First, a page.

- Tales from the Trough: IceHogs rebound with four straight wins
- Clean water groups, small business owners, community leaders celebrate Clean Water Act
- Police investigate death of 71-year-old man who was struck in October while riding in his wheelchair
- Woman gets 10 years for 2013 involuntary manslaughter
- Secretary of State Police to target abuse of disability parking on Black Friday
- Illinois Commerce Commission approves 500-mile direct-current electric wind power line
- Meet John Doe: Rockford could benefit from the new Digital Manufacturing and Design Innovation Institute in Chicago
- Tech-Friendly: Surface Pro 3 ad comparing it to MacBook Air is a joke
- Chicago restaurateur Billy Lawless to introduce Obama during immigration speech in Chicago
- Travel Wisconsin Snow Conditions Report assists snow seekers
Left Justified: Schools are governed by law
By Stanley Campbell
I think the biggest shock for teachers came when police were removed from the schools, and rowdy students had to be dealt with in a more lenient manner. It was a way for the then-new administration to take control and change the ease with which many teachers used their penal skills, often to the detriment of minority students.
But, as with many plans, they went awry when there were no alternatives in place. Discipline broke down, and anarchy reigned (at least for a few days). Order was quickly restored, but not before the difference between school and prison was demonstrated.
I usually side with teachers on many disputes. It is a hard job. I went to Guilford at the invite of a teacher, and was planning to give a talk to five classes. By the third class, I was exhausted.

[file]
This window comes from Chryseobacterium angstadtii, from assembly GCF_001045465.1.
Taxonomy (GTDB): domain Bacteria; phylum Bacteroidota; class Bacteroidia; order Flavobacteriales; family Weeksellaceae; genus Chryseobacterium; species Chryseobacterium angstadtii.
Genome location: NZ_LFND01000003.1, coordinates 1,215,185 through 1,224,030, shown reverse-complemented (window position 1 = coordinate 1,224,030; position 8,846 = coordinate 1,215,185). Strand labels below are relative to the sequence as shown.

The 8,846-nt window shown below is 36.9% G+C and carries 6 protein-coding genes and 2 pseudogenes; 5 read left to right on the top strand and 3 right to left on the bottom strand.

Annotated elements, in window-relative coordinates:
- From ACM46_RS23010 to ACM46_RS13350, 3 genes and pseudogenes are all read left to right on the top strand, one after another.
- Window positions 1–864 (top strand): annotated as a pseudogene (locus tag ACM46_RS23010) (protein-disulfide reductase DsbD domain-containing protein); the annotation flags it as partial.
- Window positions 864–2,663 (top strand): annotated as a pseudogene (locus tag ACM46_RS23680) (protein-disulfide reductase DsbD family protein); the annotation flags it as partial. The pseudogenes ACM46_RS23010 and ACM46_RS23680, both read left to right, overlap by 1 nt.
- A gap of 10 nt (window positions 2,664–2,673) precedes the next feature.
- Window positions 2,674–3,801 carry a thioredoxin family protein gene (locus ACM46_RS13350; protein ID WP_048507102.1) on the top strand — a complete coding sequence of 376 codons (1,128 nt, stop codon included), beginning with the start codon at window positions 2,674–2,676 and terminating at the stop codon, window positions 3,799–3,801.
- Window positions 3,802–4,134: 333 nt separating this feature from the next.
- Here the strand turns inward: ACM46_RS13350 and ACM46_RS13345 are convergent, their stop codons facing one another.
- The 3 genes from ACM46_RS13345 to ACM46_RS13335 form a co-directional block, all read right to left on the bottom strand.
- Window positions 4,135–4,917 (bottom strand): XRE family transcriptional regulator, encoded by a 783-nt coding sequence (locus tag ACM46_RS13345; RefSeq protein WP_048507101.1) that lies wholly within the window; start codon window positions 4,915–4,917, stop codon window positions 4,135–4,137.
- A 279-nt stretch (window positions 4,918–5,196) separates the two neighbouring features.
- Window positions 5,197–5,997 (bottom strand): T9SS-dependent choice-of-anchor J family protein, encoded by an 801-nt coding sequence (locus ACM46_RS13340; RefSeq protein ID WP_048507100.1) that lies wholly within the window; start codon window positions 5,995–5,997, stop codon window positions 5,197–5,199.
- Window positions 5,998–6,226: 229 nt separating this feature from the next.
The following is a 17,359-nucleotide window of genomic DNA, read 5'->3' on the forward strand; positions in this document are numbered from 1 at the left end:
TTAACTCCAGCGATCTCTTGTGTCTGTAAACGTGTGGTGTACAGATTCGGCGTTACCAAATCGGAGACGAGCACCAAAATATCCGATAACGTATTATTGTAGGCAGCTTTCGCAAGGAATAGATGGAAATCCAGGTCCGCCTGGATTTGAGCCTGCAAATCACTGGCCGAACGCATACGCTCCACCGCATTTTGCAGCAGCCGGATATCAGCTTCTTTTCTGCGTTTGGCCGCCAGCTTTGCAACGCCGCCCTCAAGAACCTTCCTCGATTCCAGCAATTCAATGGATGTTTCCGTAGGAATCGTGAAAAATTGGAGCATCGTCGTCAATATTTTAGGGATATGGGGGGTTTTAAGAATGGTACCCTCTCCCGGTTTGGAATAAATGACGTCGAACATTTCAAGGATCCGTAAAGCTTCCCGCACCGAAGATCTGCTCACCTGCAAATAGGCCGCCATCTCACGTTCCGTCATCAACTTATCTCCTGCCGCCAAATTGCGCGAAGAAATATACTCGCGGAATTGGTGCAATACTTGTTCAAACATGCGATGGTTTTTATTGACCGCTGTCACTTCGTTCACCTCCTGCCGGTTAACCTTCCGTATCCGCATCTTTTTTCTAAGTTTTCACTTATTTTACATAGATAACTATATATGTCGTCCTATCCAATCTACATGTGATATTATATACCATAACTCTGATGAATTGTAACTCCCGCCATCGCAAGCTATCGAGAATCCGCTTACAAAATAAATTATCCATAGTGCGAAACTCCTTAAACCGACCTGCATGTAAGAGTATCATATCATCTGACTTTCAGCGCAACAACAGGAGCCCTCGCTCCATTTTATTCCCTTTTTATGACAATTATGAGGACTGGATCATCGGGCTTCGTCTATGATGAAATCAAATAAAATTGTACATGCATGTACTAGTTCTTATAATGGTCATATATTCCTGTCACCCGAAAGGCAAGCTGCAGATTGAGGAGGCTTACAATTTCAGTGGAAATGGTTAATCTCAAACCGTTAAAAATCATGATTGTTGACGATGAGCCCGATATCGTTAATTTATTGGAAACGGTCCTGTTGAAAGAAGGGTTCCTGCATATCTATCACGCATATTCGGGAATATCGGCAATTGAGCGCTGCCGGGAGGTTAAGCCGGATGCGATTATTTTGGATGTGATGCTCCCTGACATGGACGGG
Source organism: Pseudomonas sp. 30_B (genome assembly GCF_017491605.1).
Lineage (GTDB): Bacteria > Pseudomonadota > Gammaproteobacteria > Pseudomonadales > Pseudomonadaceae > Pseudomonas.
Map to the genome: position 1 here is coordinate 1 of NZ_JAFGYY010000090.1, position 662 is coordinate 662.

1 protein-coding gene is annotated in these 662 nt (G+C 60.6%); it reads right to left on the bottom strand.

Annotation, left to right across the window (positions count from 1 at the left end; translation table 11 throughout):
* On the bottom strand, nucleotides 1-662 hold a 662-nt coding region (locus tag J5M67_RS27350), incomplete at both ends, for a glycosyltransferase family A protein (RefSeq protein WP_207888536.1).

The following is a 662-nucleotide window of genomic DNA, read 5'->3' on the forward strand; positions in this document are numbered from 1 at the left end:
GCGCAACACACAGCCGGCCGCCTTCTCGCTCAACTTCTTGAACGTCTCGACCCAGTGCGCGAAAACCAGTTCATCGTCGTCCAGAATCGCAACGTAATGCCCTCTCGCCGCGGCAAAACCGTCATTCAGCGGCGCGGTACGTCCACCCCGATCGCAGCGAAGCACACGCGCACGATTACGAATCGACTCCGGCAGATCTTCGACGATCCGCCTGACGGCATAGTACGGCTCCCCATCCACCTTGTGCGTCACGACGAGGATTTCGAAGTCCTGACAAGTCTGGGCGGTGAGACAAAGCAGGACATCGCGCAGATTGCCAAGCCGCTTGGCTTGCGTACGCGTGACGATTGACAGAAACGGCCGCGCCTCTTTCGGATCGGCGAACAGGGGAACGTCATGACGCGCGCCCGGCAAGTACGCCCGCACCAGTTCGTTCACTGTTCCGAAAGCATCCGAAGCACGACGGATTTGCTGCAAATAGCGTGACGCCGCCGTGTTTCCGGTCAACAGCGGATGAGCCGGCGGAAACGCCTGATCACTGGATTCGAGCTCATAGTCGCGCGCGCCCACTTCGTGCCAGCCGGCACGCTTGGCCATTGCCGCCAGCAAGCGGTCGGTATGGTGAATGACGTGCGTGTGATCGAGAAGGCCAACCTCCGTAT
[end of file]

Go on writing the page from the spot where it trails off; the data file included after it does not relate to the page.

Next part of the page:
Teachers must teach, counsel, discipline, administer, clerk and answer to angry parents. They are not allowed to have prejudices (though a few wrongly exhibit theirs).
In this latest struggle, accusations are being thrown about doing away with teachers’ unions, whether there’s a $5 or $50 million budget shortfall, and the honesty of our school administrators. God help those in charge.
And those in charge are coming up for election. How do we get a chance to meet them?
I’ve been involved in a number of candidate forums, and found them to be among the best and quickest ways to at least familiarize myself with those seeking public office.
Candidates for the Rockford School District 205 Board of Education will participate in an open forum beginning at 2 p.m., Sunday, March 6, hosted at First Presbyterian Church, 406 N. Main St., downtown Rockford (parking in the lot north of the church).
The program is free and open to the public and is co-sponsored by Rockford Area Lutheran Ministries, Rockford Urban Ministries, American Association of University Women, and the League of Women Voters of Greater Rockford.
The forum provides a neutral, informational setting for church and community members to see and hear about issues and candidates appearing on the April 5 election ballot. The order of the evening is as follows:
School Board candidates each will have 3 minutes to introduce themselves.
The moderator will then question candidates. Each candidate will have a 2-minute summation. Susan Stephens from WNIJ Public Radio will serve as the moderator. We expect the forum will last approximately two hours. Tables will be provided for campaign literature. Refreshments will be served.
The church is accessible for those with special needs. Everyone will enter at the North Main Street door. The church is across the street from Beattie Park.
Past forums hosted by these organizations have been very well attended, and I hope you avail yourself of this oportunity.
And say a prayer for the schools.
Stanley Campbell is executive director of Rockford Urban Ministries and spokesman for Rockford Peace & Justice.
From the Feb. 23-March 1, 2011, issue